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Health

March of Dimes promotes B vitamin to curb birth defects

Food
Most cereals, breads and pastas are fortified with folic acid

Sources of folic acid:
The National Academy of Sciences recommends that women of childbearing age get 400 micrograms of folic acid daily, either from food or vitamin supplements. Good natural sources of folic acid include orange juice, lentils, beans, spinach and broccoli. Most cereals, pastas and breads are now fortified with folic acid.
 

January 28, 1999
Web posted at: 8:57 a.m. EST (1357 GMT)

ATLANTA (CNN) -- The March of Dimes Birth Defects Foundation is spending $10 million over the next three years to spread the word that a simple vitamin -- available without a prescription -- can greatly reduce the risk of some birth defects.

Jodi Adams is one of those who learned the hard way about the importance of folic acid, or folate, during pregnancy. Doctors said that because of an insufficient amount of this B vitamin during her first pregnancy, her son died of a neural tube defect before birth.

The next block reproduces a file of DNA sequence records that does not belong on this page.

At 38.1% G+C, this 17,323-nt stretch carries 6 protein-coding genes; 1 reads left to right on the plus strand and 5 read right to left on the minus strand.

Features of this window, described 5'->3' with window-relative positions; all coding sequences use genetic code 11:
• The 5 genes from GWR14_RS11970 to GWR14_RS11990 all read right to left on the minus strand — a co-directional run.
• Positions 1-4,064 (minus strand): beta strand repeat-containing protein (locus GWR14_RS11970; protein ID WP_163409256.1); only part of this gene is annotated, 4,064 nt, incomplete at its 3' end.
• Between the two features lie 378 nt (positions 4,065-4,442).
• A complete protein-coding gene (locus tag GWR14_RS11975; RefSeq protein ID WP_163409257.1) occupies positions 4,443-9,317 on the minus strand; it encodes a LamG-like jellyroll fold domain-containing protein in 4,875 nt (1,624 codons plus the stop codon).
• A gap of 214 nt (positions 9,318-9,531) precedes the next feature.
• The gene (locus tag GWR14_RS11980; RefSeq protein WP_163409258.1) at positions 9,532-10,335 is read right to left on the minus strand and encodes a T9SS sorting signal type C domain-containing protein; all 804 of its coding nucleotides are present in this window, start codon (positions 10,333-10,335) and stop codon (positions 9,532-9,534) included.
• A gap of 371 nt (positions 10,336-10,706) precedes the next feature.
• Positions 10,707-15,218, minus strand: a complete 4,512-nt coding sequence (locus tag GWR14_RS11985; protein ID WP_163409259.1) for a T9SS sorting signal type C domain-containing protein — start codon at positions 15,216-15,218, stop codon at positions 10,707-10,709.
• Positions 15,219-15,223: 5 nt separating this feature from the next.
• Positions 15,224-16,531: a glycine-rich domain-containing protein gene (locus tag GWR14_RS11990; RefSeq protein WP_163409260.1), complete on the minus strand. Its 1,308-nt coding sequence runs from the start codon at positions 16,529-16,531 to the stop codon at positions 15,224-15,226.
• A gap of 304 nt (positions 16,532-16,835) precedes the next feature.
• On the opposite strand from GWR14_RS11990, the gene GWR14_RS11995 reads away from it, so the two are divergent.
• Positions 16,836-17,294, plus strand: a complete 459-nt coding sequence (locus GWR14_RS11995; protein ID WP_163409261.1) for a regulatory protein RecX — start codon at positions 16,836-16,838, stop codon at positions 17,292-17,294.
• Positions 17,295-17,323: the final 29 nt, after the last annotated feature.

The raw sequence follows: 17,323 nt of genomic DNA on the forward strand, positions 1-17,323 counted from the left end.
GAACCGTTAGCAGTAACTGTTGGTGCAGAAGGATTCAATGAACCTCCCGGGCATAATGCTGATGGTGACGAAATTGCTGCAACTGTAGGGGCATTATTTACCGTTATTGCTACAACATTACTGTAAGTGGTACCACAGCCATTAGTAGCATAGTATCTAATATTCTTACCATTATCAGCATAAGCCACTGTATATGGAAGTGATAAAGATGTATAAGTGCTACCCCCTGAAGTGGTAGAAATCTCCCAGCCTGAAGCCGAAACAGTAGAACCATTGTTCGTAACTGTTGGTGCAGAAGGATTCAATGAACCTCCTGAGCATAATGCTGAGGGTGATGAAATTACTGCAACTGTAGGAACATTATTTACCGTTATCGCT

"Before I began being aware of the pregnancy and taking care of the pregnancy as I thought I should, the birth defect was already there," Adams said.

Experts estimate that about half of all pregnancies in the United States are unplanned. Yet, in order for folic acid to combat brain and spinal cord birth defects, a woman needs to have an adequate amount of the vitamin in her body -- from sources like orange juice -- at the time of conception.

After getting the facts about folic acid, Adams was prepared for her second pregnancy and delivered a healthy daughter, Kelsey.

Kelsey, left, and Jodi Adams
Adams now knows that folic acid is an important part of a woman's diet  

But many other women are unaware of the danger.

A recent survey by the March of Dimes -- a nonprofit organization dedicated to reducing birth defects -- found that more than 70 percent of women who are not pregnant do not take folic acid supplements, although it's estimated that only one-third of women get enough folate through diet alone.

"We know that if women got adequate amounts of folic acid, it would reduce their risk of neural tube defects by at least half," said Dr. Donald Mattison of the March of Dimes. "That means there would be something on the order of a 1,000 fewer babies born each year in the United States with a neural tube defect."

Correspondent Linda Ciampa contributed to this report.

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